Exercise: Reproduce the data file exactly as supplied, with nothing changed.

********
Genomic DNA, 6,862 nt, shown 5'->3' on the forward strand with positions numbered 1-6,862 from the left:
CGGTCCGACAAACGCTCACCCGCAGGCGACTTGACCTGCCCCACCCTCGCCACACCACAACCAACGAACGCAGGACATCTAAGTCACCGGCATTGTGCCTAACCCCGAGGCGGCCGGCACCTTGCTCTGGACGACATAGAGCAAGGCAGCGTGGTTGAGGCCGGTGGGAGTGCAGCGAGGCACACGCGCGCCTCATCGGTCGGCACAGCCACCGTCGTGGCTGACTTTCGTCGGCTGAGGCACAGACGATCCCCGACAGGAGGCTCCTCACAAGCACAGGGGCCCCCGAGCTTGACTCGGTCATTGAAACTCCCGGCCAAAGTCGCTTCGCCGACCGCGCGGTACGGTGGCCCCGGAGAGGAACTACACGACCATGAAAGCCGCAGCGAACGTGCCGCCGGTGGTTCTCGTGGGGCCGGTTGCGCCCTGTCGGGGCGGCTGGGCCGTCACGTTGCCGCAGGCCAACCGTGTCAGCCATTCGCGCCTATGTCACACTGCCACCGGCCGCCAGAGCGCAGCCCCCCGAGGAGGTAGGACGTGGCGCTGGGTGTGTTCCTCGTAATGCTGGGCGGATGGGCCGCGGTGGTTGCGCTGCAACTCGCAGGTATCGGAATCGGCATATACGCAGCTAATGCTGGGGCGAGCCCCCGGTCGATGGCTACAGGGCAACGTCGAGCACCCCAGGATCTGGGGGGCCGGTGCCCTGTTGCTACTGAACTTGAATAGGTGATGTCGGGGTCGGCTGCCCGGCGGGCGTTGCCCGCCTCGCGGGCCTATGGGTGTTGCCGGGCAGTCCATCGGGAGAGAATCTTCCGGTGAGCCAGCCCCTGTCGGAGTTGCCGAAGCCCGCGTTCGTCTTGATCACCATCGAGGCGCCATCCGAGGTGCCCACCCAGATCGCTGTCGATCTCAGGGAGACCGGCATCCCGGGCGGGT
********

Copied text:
Genomic DNA, 6,862 nt, shown 5'->3' on the forward strand with positions numbered 1-6,862 from the left:
CGGTCCGACAAACGCTCACCCGCAGGCGACTTGACCTGCCCCACCCTCGCCACACCACAACCAACGAACGCAGGACATCTAAGTCACCGGCATTGTGCCTAACCCCGAGGCGGCCGGCACCTTGCTCTGGACGACATAGAGCAAGGCAGCGTGGTTGAGGCCGGTGGGAGTGCAGCGAGGCACACGCGCGCCTCATCGGTCGGCACAGCCACCGTCGTGGCTGACTTTCGTCGGCTGAGGCACAGACGATCCCCGACAGGAGGCTCCTCACAAGCACAGGGGCCCCCGAGCTTGACTCGGTCATTGAAACTCCCGGCCAAAGTCGCTTCGCCGACCGCGCGGTACGGTGGCCCCGGAGAGGAACTACACGACCATGAAAGCCGCAGCGAACGTGCCGCCGGTGGTTCTCGTGGGGCCGGTTGCGCCCTGTCGGGGCGGCTGGGCCGTCACGTTGCCGCAGGCCAACCGTGTCAGCCATTCGCGCCTATGTCACACTGCCACCGGCCGCCAGAGCGCAGCCCCCCGAGGAGGTAGGACGTGGCGCTGGGTGTGTTCCTCGTAATGCTGGGCGGATGGGCCGCGGTGGTTGCGCTGCAACTCGCAGGTATCGGAATCGGCATATACGCAGCTAATGCTGGGGCGAGCCCCCGGTCGATGGCTACAGGGCAACGTCGAGCACCCCAGGATCTGGGGGGCCGGTGCCCTGTTGCTACTGAACTTGAATAGGTGATGTCGGGGTCGGCTGCCCGGCGGGCGTTGCCCGCCTCGCGGGCCTATGGGTGTTGCCGGGCAGTCCATCGGGAGAGAATCTTCCGGTGAGCCAGCCCCTGTCGGAGTTGCCGAAGCCCGCGTTCGTCTTGATCACCATCGAGGCGCCATCCGAGGTGCCCACCCAGATCGCTGTCGATCTCAGGGAGACCGGCATCCCGGGCGGGT